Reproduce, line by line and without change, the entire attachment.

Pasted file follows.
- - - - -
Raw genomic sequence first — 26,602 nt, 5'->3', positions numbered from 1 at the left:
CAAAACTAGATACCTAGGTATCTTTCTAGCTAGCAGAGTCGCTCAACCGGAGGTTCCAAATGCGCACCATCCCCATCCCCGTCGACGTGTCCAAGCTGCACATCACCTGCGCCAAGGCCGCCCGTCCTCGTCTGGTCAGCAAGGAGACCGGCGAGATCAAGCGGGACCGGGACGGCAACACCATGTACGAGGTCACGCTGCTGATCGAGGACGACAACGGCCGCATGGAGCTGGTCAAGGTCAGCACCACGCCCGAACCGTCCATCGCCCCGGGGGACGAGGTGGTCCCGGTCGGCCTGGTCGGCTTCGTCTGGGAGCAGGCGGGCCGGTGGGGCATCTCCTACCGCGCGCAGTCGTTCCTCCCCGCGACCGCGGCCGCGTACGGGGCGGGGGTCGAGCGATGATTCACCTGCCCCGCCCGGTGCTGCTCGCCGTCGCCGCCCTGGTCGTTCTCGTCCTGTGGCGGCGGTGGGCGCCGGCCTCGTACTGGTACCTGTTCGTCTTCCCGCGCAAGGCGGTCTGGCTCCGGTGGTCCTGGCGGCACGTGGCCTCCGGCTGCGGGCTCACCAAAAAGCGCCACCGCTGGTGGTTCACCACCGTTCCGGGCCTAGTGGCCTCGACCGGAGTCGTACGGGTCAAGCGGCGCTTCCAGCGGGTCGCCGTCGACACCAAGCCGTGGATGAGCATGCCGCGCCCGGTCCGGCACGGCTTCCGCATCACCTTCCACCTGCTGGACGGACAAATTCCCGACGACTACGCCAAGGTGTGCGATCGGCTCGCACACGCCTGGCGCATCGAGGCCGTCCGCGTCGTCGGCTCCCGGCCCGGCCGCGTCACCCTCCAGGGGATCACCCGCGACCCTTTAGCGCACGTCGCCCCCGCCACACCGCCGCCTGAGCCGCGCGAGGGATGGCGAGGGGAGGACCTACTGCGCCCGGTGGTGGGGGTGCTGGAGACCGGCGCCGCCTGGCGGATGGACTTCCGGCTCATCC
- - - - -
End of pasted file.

Raw genomic sequence first — 26,602 nt, 5'->3', positions numbered from 1 at the left:
CAAAACTAGATACCTAGGTATCTTTCTAGCTAGCAGAGTCGCTCAACCGGAGGTTCCAAATGCGCACCATCCCCATCCCCGTCGACGTGTCCAAGCTGCACATCACCTGCGCCAAGGCCGCCCGTCCTCGTCTGGTCAGCAAGGAGACCGGCGAGATCAAGCGGGACCGGGACGGCAACACCATGTACGAGGTCACGCTGCTGATCGAGGACGACAACGGCCGCATGGAGCTGGTCAAGGTCAGCACCACGCCCGAACCGTCCATCGCCCCGGGGGACGAGGTGGTCCCGGTCGGCCTGGTCGGCTTCGTCTGGGAGCAGGCGGGCCGGTGGGGCATCTCCTACCGCGCGCAGTCGTTCCTCCCCGCGACCGCGGCCGCGTACGGGGCGGGGGTCGAGCGATGATTCACCTGCCCCGCCCGGTGCTGCTCGCCGTCGCCGCCCTGGTCGTTCTCGTCCTGTGGCGGCGGTGGGCGCCGGCCTCGTACTGGTACCTGTTCGTCTTCCCGCGCAAGGCGGTCTGGCTCCGGTGGTCCTGGCGGCACGTGGCCTCCGGCTGCGGGCTCACCAAAAAGCGCCACCGCTGGTGGTTCACCACCGTTCCGGGCCTAGTGGCCTCGACCGGAGTCGTACGGGTCAAGCGGCGCTTCCAGCGGGTCGCCGTCGACACCAAGCCGTGGATGAGCATGCCGCGCCCGGTCCGGCACGGCTTCCGCATCACCTTCCACCTGCTGGACGGACAAATTCCCGACGACTACGCCAAGGTGTGCGATCGGCTCGCACACGCCTGGCGCATCGAGGCCGTCCGCGTCGTCGGCTCCCGGCCCGGCCGCGTCACCCTCCAGGGGATCACCCGCGACCCTTTAGCGCACGTCGCCCCCGCCACACCGCCGCCTGAGCCGCGCGAGGGATGGCGAGGGGAGGACCTACTGCGCCCGGTGGTGGGGGTGCTGGAGACCGGCGCCGCCTGGCGGATGGACTTCCGGCTCATCC